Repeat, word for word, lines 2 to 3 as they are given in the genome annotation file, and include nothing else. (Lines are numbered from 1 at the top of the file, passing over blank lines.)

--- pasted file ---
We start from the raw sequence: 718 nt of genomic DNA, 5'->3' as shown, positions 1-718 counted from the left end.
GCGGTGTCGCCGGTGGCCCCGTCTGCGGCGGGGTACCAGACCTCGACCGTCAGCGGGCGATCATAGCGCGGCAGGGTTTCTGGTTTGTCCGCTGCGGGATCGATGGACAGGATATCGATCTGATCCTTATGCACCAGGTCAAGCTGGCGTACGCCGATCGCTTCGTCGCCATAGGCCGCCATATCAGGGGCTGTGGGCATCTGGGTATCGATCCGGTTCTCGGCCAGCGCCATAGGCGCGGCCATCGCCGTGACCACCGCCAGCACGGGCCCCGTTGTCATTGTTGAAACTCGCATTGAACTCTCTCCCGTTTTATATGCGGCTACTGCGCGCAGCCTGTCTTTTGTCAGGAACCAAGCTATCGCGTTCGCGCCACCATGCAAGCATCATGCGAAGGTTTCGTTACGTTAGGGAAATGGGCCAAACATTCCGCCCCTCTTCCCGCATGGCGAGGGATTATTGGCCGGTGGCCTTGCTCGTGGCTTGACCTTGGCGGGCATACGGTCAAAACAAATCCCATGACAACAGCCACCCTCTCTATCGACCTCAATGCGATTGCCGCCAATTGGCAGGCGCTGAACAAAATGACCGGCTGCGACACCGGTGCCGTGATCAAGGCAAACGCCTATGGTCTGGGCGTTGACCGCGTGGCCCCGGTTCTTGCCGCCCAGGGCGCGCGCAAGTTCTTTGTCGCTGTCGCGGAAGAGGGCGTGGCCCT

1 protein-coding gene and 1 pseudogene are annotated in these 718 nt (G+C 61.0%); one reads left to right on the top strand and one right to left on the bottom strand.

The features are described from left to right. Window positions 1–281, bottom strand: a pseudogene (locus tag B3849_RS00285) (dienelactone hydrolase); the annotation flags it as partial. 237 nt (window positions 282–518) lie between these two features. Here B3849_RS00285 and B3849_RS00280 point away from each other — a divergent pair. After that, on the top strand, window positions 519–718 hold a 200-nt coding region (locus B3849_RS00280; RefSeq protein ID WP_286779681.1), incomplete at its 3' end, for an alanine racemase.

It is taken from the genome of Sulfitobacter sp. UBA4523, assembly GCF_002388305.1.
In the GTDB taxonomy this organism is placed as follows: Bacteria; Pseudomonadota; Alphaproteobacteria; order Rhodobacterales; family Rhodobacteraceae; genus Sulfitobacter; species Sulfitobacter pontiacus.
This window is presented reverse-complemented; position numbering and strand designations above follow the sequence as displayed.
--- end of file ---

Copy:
GCGGTGTCGCCGGTGGCCCCGTCTGCGGCGGGGTACCAGACCTCGACCGTCAGCGGGCGATCATAGCGCGGCAGGGTTTCTGGTTTGTCCGCTGCGGGATCGATGGACAGGATATCGATCTGATCCTTATGCACCAGGTCAAGCTGGCGTACGCCGATCGCTTCGTCGCCATAGGCCGCCATATCAGGGGCTGTGGGCATCTGGGTATCGATCCGGTTCTCGGCCAGCGCCATAGGCGCGGCCATCGCCGTGACCACCGCCAGCACGGGCCCCGTTGTCATTGTTGAAACTCGCATTGAACTCTCTCCCGTTTTATATGCGGCTACTGCGCGCAGCCTGTCTTTTGTCAGGAACCAAGCTATCGCGTTCGCGCCACCATGCAAGCATCATGCGAAGGTTTCGTTACGTTAGGGAAATGGGCCAAACATTCCGCCCCTCTTCCCGCATGGCGAGGGATTATTGGCCGGTGGCCTTGCTCGTGGCTTGACCTTGGCGGGCATACGGTCAAAACAAATCCCATGACAACAGCCACCCTCTCTATCGACCTCAATGCGATTGCCGCCAATTGGCAGGCGCTGAACAAAATGACCGGCTGCGACACCGGTGCCGTGATCAAGGCAAACGCCTATGGTCTGGGCGTTGACCGCGTGGCCCCGGTTCTTGCCGCCCAGGGCGCGCGCAAGTTCTTTGTCGCTGTCGCGGAAGAGGGCGTGGCCCT

1 protein-coding gene and 1 pseudogene are annotated in these 718 nt (G+C 61.0%); one reads left to right on the top strand and one right to left on the bottom strand.